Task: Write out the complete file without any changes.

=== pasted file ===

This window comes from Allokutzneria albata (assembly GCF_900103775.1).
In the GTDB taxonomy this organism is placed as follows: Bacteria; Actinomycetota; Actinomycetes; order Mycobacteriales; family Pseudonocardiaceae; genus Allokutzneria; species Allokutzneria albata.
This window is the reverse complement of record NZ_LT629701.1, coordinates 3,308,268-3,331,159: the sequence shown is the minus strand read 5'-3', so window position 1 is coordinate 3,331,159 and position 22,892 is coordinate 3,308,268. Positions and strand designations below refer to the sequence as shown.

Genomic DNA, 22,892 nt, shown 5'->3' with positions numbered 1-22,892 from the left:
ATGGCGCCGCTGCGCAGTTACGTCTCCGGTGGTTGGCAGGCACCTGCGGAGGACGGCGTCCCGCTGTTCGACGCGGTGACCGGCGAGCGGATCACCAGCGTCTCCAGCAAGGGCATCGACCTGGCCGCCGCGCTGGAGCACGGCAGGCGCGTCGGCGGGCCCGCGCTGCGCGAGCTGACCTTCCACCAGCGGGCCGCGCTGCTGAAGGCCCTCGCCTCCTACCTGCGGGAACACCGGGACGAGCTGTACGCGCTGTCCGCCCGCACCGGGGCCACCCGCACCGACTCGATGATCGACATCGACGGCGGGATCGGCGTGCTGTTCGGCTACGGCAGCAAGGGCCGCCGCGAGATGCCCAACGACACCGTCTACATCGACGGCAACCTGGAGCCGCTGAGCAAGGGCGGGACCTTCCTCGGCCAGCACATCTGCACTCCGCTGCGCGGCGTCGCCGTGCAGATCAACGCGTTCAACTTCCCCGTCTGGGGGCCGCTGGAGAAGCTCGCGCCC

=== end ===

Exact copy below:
This window comes from Allokutzneria albata (assembly GCF_900103775.1).
In the GTDB taxonomy this organism is placed as follows: Bacteria; Actinomycetota; Actinomycetes; order Mycobacteriales; family Pseudonocardiaceae; genus Allokutzneria; species Allokutzneria albata.
This window is the reverse complement of record NZ_LT629701.1, coordinates 3,308,268-3,331,159: the sequence shown is the minus strand read 5'-3', so window position 1 is coordinate 3,331,159 and position 22,892 is coordinate 3,308,268. Positions and strand designations below refer to the sequence as shown.

Genomic DNA, 22,892 nt, shown 5'->3' with positions numbered 1-22,892 from the left:
ATGGCGCCGCTGCGCAGTTACGTCTCCGGTGGTTGGCAGGCACCTGCGGAGGACGGCGTCCCGCTGTTCGACGCGGTGACCGGCGAGCGGATCACCAGCGTCTCCAGCAAGGGCATCGACCTGGCCGCCGCGCTGGAGCACGGCAGGCGCGTCGGCGGGCCCGCGCTGCGCGAGCTGACCTTCCACCAGCGGGCCGCGCTGCTGAAGGCCCTCGCCTCCTACCTGCGGGAACACCGGGACGAGCTGTACGCGCTGTCCGCCCGCACCGGGGCCACCCGCACCGACTCGATGATCGACATCGACGGCGGGATCGGCGTGCTGTTCGGCTACGGCAGCAAGGGCCGCCGCGAGATGCCCAACGACACCGTCTACATCGACGGCAACCTGGAGCCGCTGAGCAAGGGCGGGACCTTCCTCGGCCAGCACATCTGCACTCCGCTGCGCGGCGTCGCCGTGCAGATCAACGCGTTCAACTTCCCCGTCTGGGGGCCGCTGGAGAAGCTCGCGCCC